The first report of a fluorometabolite was in the South African plant Dichapetalum cymosum nearly 60 years ago (Marais 1944). However, progress in understanding the biosynthesis of fluorine-containing natural products was limited for some time because of difficulties in obtaining fresh supplies of fluorometabolite-producing plants and the inconsistency of fluoroacetate biosynthesis by plant tissue cultures. The finding that the bacterium Streptomyces cattleya produces fluoroacetate and 4-fluorothreonine (Fig. 8) as secondary metabolites by Sanada et al. (1986) provided a more convenient system to study the biochemistry and enzymology of C–F bond formation. The biosynthetic pathway to the fluorometabolites in S. cattleya was initially investigated by feeding radioisotope-labelled putative precursors of the fluorination reaction to resting cell cultures and measuring the specific radioactivity in fluoroacetate (Reid et al. 1995; Tamura et al. 1995), but the results of these experiments were conflicting, making it difficult to draw conclusions. A greater understanding of the biosynthetic origin of the fluorometabolites was achieved with feeding experiments using stable isotope labelled precursors (Hamilton et al. 1998). The isotopic enrichments of fluoroacetate and 4-fluorothreonine from almost all of the precursors examined were very similar, strongly suggesting that the C-3 and C-4 atoms of 4-fluorothreonine and both carbon atoms of fluoroacetate originated from a common precursor, which was subsequently identified as fluoroacetaldehyde (Moss et al. 2000). Fluoroacetaldehyde is oxidized to fluoroacetate by a specific NAD+-dependent aldehyde dehydrogenase (Murphy, Moss and O'Hagan 2001) and 4-fluorothreonine is formed from fluoroacetaldehyde and threonine in a reaction mediated by an unusual pyridoxal phosphate-dependent transaldolase enzyme (Murphy, O'Hagan and Schaffrath 2001). Most significantly, the enzyme that catalyses the formation of the C–F bond in S. cattleya has very recently been identified. When cell-free extract was incubated with fluoride and SAM, an intermediate usually associated with biological methylation, organofluorine compounds were identified (O'Hagan et al. 2002). The initial product of fluorination was identified as 5′-fluoro-5′-deoxyadeonsine by GC/MS and 19F-NMR and when this compound was prepared synthetically and added to cell-free extracts, fluoroacetate was formed. The known steps of the biosynthetic pathway to the fluorometabolites in S. cattleya are shown in Fig. 9. It appears that the fluorination reaction proceeds by nucleophilic attack by fluoride on the C-5′ of SAM, displacing methionine. As fluoride is such as poor nucleophile in aqueous solution, it is likely that water is excluded from the active site. It seems beyond coincidence that two of the halogenating enzymes that are currently known utilize SAM as a carbon substrate, and it will be very interesting to compare the amino acid sequences of these enzymes to evaluate their similarities. Work is currently underway to purify and characterize the fluorinase and an immediate application of the enzyme is in the generation of nucleosides labelled with the radioactive isotope of fluorine, 18F, which could be used in positron emission tomography (PET) studies to assess tumour proliferation (Kim et al. 1996).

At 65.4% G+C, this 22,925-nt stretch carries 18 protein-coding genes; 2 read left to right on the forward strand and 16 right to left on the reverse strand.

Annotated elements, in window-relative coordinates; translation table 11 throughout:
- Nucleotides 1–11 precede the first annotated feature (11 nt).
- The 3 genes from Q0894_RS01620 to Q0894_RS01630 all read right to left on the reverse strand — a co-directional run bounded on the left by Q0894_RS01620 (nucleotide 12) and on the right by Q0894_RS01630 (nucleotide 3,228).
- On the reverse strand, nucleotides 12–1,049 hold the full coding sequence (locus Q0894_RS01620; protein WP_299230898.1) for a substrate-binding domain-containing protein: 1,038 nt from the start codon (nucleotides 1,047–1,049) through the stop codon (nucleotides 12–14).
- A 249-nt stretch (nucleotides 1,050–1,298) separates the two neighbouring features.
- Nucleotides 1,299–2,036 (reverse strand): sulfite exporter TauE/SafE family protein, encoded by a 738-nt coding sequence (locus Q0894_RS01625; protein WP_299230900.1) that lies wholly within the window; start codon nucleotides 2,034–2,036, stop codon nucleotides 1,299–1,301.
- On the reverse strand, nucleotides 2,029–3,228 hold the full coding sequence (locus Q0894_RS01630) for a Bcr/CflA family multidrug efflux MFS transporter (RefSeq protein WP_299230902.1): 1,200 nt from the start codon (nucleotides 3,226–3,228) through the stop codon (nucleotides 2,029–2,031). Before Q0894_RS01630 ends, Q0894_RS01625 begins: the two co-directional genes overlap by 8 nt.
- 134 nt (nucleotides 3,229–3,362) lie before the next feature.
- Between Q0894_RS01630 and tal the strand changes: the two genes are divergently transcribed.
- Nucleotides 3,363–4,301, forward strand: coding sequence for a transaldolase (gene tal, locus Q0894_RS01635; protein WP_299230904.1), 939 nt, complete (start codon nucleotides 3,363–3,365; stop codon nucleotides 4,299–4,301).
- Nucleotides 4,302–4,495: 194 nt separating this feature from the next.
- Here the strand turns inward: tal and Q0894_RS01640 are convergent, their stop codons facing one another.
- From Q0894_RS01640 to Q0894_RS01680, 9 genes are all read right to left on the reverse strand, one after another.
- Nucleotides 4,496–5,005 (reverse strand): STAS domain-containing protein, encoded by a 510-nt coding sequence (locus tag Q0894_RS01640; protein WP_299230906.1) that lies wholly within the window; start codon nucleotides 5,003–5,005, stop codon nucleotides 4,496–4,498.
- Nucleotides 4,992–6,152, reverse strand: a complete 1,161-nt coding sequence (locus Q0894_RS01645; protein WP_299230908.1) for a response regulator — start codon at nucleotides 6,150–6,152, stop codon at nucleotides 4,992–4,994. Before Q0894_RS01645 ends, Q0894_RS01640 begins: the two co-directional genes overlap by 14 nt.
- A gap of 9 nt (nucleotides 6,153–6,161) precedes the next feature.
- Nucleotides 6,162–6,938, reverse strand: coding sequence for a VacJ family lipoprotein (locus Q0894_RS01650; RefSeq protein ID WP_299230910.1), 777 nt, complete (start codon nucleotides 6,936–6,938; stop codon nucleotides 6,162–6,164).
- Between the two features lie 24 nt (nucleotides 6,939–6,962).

The other known fluorometabolite from a bacterium is the antibiotic nucleocidin (Fig. 7), which was isolated from Streptomyces calvus (Thomas et al. 1957). Previously it was thought that since there was no structural similarity between fluoroacetate and nucleocidin, different fluorinating enzymes were present in the two bacteria (Harper and O'Hagan 1994). However, the structure of the initial fluorinated intermediate in S. cattleya, 5′-fluoro-5′-deoxyadenosine, is quite similar to that of nucleocidin, thus the fluorination reaction in S. calvus may be similar to the reaction in S. cattleya. Unfortunately, attempts to re-isolate nucleocidin from cultures of S. calvus have been unsuccessful (Maguire et al. 1993), possibly as a result of the freeze drying methods employed to preserve the culture, so further studies on the biosynthesis of this fluorometabolite may require the organism to be re-isolated from the environment.